Also, centipede grass can resist most insects and diseases. But when a layer of thatch increases, it becomes thicker.
As a result, the thatch has a detrimental effect on the grass. For example, it impedes drainage, causes an exchange of gasses, and restricts the availability of nutrients. Ultimately, pests, diseases, and weeds increase.
You can prevent this by removing thatch from your centipede grass lawn. Consider raking the lawn in early spring. Also, water the lawn to keep it moist and promote the growth of centipede grass.
5. Mow the grass
Centipede grass takes time to grow. Therefore, one may not find it necessary to mow it. However, the grass can grow to about three inches, giving the roots enough time to become established in the soil. Furthermore, it allows the blades to grow healthy and strong.
But mowing centipede grass is something you should do with care. In other words, you must get the correct cutting height to ensure the grass continues to grow.
Generally, if centipede grass has already grown to three inches, mow it to about two inches. Any height above two inches will result in thatch development.
When should you kill weeds in centipede grass?
The best time to kill weeds in centipede grass is as soon as they crop up. If you wait longer, the weeds will set seed.
As a result, they will sprout and cause rapid growth on your lawn.
And since centipede grass takes longer to grow, the weed will outgrow the good grass and become challenging to eliminate.
Will centipede grass take over weeds?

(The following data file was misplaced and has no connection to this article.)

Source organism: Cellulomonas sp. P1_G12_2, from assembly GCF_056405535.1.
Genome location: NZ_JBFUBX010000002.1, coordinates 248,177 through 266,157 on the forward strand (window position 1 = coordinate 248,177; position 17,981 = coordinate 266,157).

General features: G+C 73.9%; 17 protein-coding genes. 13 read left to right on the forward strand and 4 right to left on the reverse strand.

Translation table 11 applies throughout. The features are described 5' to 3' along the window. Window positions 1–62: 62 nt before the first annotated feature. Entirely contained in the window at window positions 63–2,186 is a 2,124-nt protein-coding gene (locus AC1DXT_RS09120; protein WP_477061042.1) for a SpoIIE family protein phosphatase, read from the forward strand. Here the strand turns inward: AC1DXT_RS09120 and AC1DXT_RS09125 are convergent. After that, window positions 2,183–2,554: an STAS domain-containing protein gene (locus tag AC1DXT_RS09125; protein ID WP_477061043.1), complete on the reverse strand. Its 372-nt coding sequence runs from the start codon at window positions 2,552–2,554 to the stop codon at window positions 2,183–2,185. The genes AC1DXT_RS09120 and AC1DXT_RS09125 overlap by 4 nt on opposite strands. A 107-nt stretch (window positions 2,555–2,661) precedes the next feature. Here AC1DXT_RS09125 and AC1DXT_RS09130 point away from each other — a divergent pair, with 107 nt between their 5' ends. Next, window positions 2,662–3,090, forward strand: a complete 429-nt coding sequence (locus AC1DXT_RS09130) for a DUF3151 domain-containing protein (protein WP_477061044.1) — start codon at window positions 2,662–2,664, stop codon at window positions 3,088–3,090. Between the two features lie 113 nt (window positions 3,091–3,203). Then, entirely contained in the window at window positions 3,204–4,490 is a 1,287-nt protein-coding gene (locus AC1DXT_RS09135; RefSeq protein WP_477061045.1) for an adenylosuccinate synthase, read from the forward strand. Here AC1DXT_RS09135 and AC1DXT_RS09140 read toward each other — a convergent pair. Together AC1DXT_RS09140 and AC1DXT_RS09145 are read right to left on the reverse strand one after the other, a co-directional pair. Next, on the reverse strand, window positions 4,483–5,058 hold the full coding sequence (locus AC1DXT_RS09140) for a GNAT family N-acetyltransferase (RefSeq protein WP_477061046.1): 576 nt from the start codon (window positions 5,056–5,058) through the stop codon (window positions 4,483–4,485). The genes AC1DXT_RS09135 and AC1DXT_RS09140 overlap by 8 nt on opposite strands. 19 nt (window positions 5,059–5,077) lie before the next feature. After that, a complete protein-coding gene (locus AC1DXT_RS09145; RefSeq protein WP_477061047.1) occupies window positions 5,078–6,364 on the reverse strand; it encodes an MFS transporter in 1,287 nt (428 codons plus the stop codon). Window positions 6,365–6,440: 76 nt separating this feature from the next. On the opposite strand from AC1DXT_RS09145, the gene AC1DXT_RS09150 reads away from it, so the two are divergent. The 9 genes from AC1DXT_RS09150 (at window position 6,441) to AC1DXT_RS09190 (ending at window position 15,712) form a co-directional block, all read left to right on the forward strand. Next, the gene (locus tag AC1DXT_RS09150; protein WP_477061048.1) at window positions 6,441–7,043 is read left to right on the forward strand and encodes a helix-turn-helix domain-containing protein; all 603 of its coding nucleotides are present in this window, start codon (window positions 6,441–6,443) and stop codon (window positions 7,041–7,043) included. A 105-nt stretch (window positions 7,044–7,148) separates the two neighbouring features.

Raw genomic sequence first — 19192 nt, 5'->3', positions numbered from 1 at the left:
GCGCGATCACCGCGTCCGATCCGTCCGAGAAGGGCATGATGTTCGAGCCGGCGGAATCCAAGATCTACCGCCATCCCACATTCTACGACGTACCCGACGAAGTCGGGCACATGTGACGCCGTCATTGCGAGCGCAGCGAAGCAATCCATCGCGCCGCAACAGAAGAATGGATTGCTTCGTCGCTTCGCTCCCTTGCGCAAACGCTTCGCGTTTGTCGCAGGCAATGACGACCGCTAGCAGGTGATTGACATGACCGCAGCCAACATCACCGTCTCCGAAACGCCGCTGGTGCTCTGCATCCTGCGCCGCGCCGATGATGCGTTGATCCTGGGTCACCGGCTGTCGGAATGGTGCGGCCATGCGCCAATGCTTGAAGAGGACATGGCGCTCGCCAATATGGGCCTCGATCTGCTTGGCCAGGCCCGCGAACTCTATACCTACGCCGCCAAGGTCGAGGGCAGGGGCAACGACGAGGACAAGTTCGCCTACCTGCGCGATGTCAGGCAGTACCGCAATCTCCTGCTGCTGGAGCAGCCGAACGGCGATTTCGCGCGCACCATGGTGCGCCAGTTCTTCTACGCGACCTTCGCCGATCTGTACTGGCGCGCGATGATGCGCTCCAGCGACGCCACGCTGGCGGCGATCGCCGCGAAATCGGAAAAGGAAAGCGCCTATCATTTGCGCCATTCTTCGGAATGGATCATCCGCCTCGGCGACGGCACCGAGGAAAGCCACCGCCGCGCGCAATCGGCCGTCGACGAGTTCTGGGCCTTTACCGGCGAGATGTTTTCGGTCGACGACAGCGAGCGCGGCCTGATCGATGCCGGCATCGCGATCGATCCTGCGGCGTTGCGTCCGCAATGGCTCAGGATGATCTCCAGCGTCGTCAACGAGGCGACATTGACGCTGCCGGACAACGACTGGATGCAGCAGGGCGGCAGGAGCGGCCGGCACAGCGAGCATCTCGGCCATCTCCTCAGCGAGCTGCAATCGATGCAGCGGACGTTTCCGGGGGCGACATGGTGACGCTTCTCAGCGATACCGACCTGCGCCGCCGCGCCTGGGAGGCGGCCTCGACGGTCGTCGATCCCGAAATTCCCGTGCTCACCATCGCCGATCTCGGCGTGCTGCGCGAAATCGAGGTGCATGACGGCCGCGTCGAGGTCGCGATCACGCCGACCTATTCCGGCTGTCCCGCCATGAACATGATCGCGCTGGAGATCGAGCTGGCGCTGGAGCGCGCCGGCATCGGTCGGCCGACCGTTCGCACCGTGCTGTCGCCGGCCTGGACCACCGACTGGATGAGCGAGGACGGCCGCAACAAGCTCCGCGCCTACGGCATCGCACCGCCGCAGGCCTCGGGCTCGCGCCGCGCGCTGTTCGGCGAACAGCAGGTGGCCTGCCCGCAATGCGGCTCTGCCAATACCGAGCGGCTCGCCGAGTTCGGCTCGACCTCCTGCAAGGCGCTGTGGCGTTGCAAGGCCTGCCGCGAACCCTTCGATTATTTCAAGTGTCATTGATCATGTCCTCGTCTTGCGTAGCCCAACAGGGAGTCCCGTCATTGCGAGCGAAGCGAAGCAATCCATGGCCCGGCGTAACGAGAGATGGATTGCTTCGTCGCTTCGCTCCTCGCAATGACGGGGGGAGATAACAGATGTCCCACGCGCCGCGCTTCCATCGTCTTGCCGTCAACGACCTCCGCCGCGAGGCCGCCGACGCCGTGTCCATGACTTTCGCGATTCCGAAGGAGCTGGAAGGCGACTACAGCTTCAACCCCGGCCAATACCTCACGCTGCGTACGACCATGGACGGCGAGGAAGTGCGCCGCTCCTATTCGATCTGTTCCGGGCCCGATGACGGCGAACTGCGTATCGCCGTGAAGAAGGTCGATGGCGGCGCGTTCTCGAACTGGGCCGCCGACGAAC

Centipede grass can take over weeds through proper maintenance. But, for example, the grass may fail to take over weeds if there is excessive foot traffic.
If there is too much foot traffic, centipede grass will not do well, and the recovery from wear and tear will take more time.
Depending on your lawn size, centipede grass can take up to two years to spread once the seeds germinate.
Also, consider proper management of the grass, including watering, soil conditioning, fertilizing, and reseeding bare spots to help centipede grass take over weeds.
What to spray on a centipede grass lawn to kill weeds
The best spray to spread on centipede grass will depend on the weed. However, some chemicals can impede the growth of centipede grass.
Centipede grass takes time to grow. Therefore, proper maintenance is necessary to ensure weeds do not grow on the grass. You can get weeds out of centipede grass by using different methods.
For example, you can start watering the grass to make it grow thicker, spread faster, and take over weeds. Also, you can pull out weeds by hand to remove the roots without damaging the grass.
Although you can use herbicides to kill weeds in centipede grass, the herbicide should only include Atrazine as its active ingredient.
- How to get rid of creeping Jenny
- Tertill weeding robot review: Does it work?
- How to get rid of dollar weed
Carla is a student pursuing a B.S in Agricultural Systems Technology. With a passion for landscaping for over 4 years, Carla loves plants. She has previously contributed to several other sites in the space before joining InsightWeeds.